On Nov. 13, Turning Point USA (TPUSA) in collaboration with the Young Americans for Liberty (YAL) and the College Republicans at UCR gathered by the Bell Tower in protest of free speech zones, which are allocated locations where free speech activities are allowed. According to UCR Policy 700-70, people who wish to exercise their rights of free speech and assemble for a pre-advertised activity must schedule it in advance with the Scheduling Office.

Such assemblies are also only limited to the Tower Mall (the area surrounding the Bell Tower) or the Speaker’s Mound area. Both the YAL and Turning Point USA (TPUSA), two organisations that focus on free speech advocacy, put out petitions for students to sign at their booths, with the intention of challenging UCR’s policy.

According to Navneel Sekhon, a second-year biology major and the president of UCR’s TPUSA chapter, they are a “non-profit, non-partisan organization with the intent to protect free speech.” Sekhon said that TPUSA’s “goal with the petition is to revoke the authority of UCR Policy 700-70 because it infringes on our right to collect and protest when we choose. It’s not up to UCR to determine when and where we can protest, and they do not have the authority to create free speech zones.” The concept of free speech zones on university campuses and their legality has been a contentious issue in American history.

A recent 2016 lawsuit challenged free speech zones at Pierce College in Los Angeles, and district courts upheld the right to express opinions on college campuses, regardless of location. The suit was supported by the U.S. Department of Justice, and drew a large amount of attention to the issue. However, no U.S. Supreme Court case has upheld specific rules on free speech in relation to college campuses. The legality of such “free speech zones” and college campuses restricting speech continues to be an unclear issue with no specific ruling.

TPUSA’s table had numerous buttons on offer, adorned with slogans such as “taxation is theft” and “I love capitalism.” The organization gathered almost 25 signatures from students not affiliated with the organization. The UCR chapter of TPUSA, according to Sekhon, has not been established yet. “We haven’t gotten approval for the actual club yet, but we’re still tabling here today because we have the right to do so,” she said. The petitions set out by both YAL and TPUSA collectively received around 36 signatures.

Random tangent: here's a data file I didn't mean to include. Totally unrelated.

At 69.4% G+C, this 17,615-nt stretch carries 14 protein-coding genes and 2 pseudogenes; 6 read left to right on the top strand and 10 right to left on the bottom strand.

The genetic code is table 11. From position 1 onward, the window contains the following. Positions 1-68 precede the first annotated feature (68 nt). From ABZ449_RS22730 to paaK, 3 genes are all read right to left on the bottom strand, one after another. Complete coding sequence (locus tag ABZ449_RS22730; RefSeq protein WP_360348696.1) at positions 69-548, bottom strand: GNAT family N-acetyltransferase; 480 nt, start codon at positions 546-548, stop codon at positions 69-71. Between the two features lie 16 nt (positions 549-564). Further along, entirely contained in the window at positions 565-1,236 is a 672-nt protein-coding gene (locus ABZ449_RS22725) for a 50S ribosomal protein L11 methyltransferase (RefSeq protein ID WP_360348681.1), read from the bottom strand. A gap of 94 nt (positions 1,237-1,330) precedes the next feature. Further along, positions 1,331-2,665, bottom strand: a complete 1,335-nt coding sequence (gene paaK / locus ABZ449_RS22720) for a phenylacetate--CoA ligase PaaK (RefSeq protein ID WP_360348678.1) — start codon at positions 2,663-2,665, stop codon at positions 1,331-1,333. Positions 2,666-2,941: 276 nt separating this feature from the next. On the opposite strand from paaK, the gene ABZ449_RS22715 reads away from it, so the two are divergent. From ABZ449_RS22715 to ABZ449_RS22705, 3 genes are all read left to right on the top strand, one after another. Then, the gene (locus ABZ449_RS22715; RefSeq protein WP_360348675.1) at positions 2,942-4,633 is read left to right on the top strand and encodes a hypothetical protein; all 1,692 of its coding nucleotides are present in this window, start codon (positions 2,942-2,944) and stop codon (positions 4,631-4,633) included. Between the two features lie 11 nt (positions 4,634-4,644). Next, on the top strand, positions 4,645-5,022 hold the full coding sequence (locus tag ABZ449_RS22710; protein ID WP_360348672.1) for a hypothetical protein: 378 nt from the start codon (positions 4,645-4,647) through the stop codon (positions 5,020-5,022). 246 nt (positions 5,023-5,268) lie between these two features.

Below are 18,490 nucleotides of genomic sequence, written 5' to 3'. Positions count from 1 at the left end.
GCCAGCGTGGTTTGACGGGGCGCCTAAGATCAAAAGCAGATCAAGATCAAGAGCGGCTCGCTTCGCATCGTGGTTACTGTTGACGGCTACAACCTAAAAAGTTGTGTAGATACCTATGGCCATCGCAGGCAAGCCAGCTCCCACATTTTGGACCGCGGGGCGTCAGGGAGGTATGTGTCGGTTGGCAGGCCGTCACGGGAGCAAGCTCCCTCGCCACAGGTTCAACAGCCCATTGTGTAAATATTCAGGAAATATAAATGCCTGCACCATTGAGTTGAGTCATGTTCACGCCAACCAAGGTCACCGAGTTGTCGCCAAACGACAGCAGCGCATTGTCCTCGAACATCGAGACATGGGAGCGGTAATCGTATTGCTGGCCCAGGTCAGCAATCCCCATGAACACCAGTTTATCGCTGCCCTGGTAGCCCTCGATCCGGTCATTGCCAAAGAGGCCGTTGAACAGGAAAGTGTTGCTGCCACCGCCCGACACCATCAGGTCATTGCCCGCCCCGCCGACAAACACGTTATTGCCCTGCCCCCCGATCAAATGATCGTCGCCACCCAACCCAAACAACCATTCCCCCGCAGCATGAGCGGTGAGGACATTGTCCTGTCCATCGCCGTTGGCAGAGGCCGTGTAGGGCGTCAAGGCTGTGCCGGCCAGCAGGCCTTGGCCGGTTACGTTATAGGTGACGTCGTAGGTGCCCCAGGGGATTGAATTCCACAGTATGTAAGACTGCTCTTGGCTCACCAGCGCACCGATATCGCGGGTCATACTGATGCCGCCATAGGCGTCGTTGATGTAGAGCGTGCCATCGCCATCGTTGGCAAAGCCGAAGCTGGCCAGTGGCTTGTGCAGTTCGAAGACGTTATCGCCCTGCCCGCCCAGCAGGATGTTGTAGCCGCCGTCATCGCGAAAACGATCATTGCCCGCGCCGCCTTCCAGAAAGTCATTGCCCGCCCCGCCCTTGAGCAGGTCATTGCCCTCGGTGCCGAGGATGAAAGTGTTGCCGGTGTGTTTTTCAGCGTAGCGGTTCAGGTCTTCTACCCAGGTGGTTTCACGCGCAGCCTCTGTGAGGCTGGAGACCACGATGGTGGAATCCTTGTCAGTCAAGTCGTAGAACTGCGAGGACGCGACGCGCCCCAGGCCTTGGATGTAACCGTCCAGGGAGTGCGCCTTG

All three student organizations set up booths, propping up signs alongside the American flag and a United States silhouette with the words “free speech zone” covering the image. “It doesn’t make sense for there to be specific zones for free speech. Free speech shouldn’t be subjected to specific rules and boundaries, and it should not be constricted,” stated Amber Shope, a third-year psychology major and member of the College Republicans at UCR club. “We support the diversity of thought, which is why we wish to bring this issue to attention. No matter what views you hold, you should be allowed a platform to express yourself without restraint.”

After a few hours, a small group of students from the organizations walked past the Tower Mall with posters and returned back to their booths. One of the protesters, Chase Bowman, a third-year engineering student affiliated with YAL, stated, “the original intent of the free speech zone is to restrict it to a place where it doesn’t inconvenience people. However, we’re here on this lawn and we’re not inconveniencing anybody because we’re just holding up signs; we’re just trying to make a point.” When questioned about what changes the organizations want implemented, Bowman stated that “(we) want bigger free speech zones and to have an open dialogue with administration regarding free speech zones.”

Ben Roden, a fourth-year environmental engineering major and the vice president of YAL said that “it’s reassuring to see how open minded UCR students are when talking about such concerns, and it’s good to see everyone finding a common ground, regardless of political affiliation.”

According to YAL’s website, the group is a “pro-liberty” organization formed in 2008 at the end of Congressman Ron Paul’s presidential campaign. “YAL is a non-profit and non-partisan organization and we intend to preserve our Constitutional rights. Preserving free speech is not a partisan issue, it’s an issue that affects everyone,” Roden said.